I Did My Oil Slick Haircolor Myself for ONLY $60 — you can too!

I wanted to go from a bright box red that had faded from a summer at the beach to one of Fall 2016’s hottest trends, Oil Slick Hair. This is where I started:


Now for years my boyfriend Joe has tried to convince me that his experience doing his friends’ punk rock hair gave him the expertise needed to do mine. The idea of letting an amateur have a go at my head was, frankly unappealing.

Then I saw some articles about Oil Slick Haircolor, the new fall trend that’s great for brunettes. That was exactly the look I was going for.

One thing I wasn’t going to do was spend the upwards of $400 it would cost at a salon in New York City even if I did manage to convince a stylist that this mild-appearing middle-aged lady was ready for a bold change. A full head of highlights costs about $200 and this was going to be about the same as two rounds of highlights.

I’d recently gone from long layers to a short bob. If it all went horribly wrong, it would grow out quickly.

I decided to take a risk, and give Joe his shot.

Joe did most of the online research, and sent me off to Ricky’s with a general idea of what I needed:

At Ricky’s, I purchased the following:

1 Manic Panic Flash Lightening Kit (was $10.49 online and $11.99 at Ricky’s).

Pravana ChromaSilk VIVID color in Blue, Green and Wild Orchid ($15 each)


1 pack of RickyCare Strawberry Matte Touch Sectioning Clips


They didn’t have a highlighting cap. Having never used one, I almost believed the guy at the store who said some people buy regular shower caps and put holes in them, but decided I’d try the beauty supply places in my neighborhood first. At the small yet well-stocked and open late place in my neighborhood I purchased:

1 cap: $.3.99

1 dye brush $1

1 pack of highlighting foils $4.99

1 Highlighter cap $3.99

(unrelated to the dye project, 1 box of blue black hairclor for Joe and a really cool dark purple lip stain for $3.99 because it was there).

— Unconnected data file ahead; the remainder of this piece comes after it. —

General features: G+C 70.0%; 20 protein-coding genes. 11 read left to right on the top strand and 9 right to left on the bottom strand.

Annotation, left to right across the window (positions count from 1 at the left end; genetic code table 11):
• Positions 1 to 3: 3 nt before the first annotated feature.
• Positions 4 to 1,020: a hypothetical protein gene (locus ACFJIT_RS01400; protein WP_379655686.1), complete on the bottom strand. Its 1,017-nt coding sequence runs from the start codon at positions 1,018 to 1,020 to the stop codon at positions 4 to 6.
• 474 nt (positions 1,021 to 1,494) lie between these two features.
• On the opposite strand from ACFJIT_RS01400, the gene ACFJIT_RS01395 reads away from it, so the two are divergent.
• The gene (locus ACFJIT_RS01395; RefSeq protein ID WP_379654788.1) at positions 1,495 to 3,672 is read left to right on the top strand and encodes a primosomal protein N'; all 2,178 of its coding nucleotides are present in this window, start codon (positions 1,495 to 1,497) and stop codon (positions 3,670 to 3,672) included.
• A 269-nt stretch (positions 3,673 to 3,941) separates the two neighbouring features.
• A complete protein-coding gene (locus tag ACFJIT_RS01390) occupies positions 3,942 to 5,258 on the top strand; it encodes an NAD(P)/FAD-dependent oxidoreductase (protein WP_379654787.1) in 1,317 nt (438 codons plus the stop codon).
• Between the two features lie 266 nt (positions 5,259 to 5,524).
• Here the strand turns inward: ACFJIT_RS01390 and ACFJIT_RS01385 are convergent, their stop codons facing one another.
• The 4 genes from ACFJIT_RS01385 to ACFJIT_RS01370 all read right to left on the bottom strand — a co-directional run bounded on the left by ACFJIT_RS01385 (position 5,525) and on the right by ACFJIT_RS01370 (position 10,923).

By the time I got home and had dinner and watched most of the GOP CNN Debate it was late so we only did the bleach part  I was tired and didn’t take any pictures, but when you see how I did the color the bleach foils looked pretty much the same. Basically Joe took small sections, smeared them with bleach, wrapped them in foil and left some out.

After rinsing the bleached parts, I washed it with a French Shampoo, or mixture of bleach and shampoo to slightly scour the darker parts so that they will take the vegetable color.

My hair felt treated, but not completely fried and I could tell after I colored it and conditioned it the texture would improve.

Here’s what it looked like post-bleach.


To prepare for the color project, Joe put each of the colors in a plastic bowl.

We tried using the highlighting cap but it took such a small number of strands through each hole it was clearly going to be more effort than it was worth so he went back to the foils and started painting. He was careful to pick small sections of hair — 1/4″ to 1″ of hair — and to not repeat the same color spectrum. We wanted a subtle mix of shades, not a repetitive rainbow. It took about 2.5 hours but at the end I looked like this:


I let the color sit for an hour and blowdried it towards the end as much as I had the patience to do.

To take the foils out, I tried to do it section by section, rinsing each one individually but I could tell that only worked so much. However, the colors didn’t run. When I had all the foils out I rinsed it really well and conditioned it with some conditioner left over from box hair dye. Afterwards, I used some Garnier Color Shield Leave In Conditioner that might be discontinued but it worked to make my hair look smooth after drying.

Here’s the awesome final result!

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